Our visit lasted about an hour. It is always a pleasure to sit and listen to the stories told of how things were on the island by those who were born many years before my time. Ms. Dixie is one of our most fascinating treasures and I am very fortunate to be able to call her my “kin”. The history of this place fascinates her as it does most of us. She feels an undeniable connection to this place and it’s people. Just ask any butterfly that crosses your path (wink).

Thank you again, Ms. Dixie. Perhaps we’ll visit and chat again real soon.

Ms. Dixie’s original artwork and prints may be purchased at Indian Town Gallery in Frisco, NC.

Dawn F. Taylor


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Our Ocracoke Connection

HIGPS with tour guide, Phillip Howard.

I am home now from the island of Ocracoke. Today, was spent with several members of our genealogy society and our most gracious host and tour guide, Phillip Howard. Phillip, can trace his island heritage back to the time of Black Beard the pirate. If you ever meet him, ask him about his ancestor, William Howard. Or why his home was built with no closets. But better yet, just ask him about his life on the island. He’ll be happy to tell you about it. And you’ll be happy you asked.

Last night, as with most nights before a long awaited day, I laid in bed thinking about what might take place on our group’s genealogical excursion. Just two months ago, I had visited the Ocracoke Preservation Society’s Museum, while site seeing with two friends who were visiting from Virginia. We picked the hottest day of August to make the ferry ride over from Hatteras. It was nothing like what HIGPS found on this most near perfect Autumn day.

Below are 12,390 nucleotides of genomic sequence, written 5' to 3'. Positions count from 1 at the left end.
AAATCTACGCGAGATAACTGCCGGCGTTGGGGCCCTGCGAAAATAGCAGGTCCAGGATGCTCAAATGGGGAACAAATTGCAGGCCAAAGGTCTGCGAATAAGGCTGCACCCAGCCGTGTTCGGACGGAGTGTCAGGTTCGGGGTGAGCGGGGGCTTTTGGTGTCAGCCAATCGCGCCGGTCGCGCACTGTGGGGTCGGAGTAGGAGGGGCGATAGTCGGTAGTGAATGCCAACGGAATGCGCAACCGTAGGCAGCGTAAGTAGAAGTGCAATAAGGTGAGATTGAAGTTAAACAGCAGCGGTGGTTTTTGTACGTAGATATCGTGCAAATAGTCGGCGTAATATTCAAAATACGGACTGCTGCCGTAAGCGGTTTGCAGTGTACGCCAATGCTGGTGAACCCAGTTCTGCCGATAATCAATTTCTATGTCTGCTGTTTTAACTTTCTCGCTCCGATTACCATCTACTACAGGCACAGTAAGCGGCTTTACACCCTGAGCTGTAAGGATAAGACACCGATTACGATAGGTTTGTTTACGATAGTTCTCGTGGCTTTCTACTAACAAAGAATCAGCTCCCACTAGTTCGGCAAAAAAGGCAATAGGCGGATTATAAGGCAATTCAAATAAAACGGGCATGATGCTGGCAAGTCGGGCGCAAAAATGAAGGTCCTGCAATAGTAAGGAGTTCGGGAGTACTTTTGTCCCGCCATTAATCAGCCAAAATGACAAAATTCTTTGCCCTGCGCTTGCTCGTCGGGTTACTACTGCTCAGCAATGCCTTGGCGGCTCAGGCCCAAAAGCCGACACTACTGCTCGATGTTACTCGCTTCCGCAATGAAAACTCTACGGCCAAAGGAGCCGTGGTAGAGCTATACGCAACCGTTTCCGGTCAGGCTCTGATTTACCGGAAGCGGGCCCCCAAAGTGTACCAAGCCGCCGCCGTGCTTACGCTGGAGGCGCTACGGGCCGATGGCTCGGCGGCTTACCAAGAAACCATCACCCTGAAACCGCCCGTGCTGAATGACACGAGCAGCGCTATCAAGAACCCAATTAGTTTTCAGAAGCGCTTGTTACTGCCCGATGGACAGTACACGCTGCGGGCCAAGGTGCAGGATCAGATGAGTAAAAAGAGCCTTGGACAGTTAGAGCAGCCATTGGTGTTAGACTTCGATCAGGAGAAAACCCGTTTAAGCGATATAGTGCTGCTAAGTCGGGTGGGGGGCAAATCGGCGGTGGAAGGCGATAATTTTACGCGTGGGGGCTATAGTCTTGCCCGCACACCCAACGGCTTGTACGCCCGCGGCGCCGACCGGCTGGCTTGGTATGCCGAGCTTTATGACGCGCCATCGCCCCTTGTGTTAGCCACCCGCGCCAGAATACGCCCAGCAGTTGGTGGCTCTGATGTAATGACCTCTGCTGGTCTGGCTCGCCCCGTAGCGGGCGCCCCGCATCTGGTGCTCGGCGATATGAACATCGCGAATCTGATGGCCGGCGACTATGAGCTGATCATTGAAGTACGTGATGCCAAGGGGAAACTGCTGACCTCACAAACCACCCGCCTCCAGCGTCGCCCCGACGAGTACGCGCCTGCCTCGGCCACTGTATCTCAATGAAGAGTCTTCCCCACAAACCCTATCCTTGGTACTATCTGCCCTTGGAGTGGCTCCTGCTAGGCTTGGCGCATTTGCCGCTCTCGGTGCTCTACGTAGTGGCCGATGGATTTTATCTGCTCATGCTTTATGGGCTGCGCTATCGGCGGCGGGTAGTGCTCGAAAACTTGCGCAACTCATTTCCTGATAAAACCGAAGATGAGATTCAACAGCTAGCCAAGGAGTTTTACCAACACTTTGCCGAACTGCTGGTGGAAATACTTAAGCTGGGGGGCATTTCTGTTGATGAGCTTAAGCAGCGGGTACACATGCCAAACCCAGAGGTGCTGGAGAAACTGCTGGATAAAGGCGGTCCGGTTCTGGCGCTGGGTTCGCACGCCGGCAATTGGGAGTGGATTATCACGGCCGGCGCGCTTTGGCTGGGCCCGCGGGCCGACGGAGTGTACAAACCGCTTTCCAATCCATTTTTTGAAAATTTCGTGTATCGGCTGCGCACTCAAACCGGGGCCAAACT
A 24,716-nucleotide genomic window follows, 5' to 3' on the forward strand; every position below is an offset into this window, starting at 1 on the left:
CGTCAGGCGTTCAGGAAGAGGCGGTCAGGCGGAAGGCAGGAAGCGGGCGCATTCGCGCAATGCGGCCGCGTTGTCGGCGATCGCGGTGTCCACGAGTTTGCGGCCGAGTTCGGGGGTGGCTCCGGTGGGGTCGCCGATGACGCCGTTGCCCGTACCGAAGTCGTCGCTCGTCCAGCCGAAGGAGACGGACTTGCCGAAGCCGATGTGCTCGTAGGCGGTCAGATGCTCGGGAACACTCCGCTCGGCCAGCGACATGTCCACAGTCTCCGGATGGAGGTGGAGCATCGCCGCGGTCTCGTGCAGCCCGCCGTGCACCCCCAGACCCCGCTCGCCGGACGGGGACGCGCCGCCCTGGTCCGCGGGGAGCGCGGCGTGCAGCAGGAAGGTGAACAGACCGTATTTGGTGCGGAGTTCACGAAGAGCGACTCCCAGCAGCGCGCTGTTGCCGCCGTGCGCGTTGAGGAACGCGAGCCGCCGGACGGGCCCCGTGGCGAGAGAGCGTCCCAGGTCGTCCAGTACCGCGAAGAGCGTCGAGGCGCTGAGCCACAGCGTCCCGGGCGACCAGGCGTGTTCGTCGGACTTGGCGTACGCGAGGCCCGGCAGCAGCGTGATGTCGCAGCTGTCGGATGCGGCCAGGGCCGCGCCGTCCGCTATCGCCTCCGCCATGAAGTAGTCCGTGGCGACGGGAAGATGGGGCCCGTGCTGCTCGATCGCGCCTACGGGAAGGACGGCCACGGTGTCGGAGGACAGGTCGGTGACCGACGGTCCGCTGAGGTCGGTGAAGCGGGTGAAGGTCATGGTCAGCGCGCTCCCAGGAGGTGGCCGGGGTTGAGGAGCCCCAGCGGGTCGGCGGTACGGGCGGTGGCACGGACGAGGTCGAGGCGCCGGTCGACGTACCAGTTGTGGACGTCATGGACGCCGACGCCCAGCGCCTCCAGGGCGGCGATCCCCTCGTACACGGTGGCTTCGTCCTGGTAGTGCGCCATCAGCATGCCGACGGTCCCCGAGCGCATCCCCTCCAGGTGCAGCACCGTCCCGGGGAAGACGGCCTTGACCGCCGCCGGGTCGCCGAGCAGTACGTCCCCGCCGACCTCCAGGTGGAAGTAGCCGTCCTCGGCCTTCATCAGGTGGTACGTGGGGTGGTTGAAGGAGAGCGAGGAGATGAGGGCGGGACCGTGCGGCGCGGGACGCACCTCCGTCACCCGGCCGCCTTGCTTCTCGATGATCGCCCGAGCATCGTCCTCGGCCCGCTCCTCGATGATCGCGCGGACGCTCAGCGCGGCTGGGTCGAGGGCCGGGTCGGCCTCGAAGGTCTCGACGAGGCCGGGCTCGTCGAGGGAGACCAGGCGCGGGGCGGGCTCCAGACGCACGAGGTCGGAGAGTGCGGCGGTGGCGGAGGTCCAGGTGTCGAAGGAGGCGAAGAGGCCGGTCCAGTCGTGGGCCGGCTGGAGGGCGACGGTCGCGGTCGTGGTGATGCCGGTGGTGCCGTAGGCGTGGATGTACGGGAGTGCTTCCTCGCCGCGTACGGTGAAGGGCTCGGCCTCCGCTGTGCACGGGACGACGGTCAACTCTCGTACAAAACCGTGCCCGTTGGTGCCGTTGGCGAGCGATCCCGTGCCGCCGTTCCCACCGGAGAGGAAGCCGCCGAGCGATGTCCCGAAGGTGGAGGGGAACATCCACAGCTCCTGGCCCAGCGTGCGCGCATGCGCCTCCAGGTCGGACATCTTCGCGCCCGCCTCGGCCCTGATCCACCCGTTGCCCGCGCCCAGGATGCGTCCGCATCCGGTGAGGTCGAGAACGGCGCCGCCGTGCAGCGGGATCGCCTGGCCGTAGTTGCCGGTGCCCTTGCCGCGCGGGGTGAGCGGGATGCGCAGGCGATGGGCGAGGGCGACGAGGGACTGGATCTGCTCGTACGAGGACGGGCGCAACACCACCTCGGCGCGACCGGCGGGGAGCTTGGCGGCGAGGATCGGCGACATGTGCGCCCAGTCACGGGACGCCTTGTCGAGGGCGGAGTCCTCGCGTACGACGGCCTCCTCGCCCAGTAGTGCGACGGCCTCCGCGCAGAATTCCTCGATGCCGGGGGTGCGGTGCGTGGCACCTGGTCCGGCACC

Our morning actually started with several of us stopping at the Dancing Turtle Coffee Shop in Hatteras Village, before heading to the ferry. So there we were, five caffeine induced women heading off to meet with Phillip and also to meet Jason Jennett and his parents, who drove all the way from Wilmington, NC., to be with us. Now that’s wanting to know your roots !

The ferry made it safely to the south dock. We unloaded and drove the fourteen miles into the village. First stopping at Island Rag Pickers. I love that place. Perhaps because of the smell of soaps and earthy incense, that drifts up to meet you as you walk through the door. Whatever the reason, we enjoyed meandering through the jewelry, wind chimes, and clay faces which looked like my Father, that were hanging on the wall. I really should have gotten one of those. Dad, immortalized in clay 🙂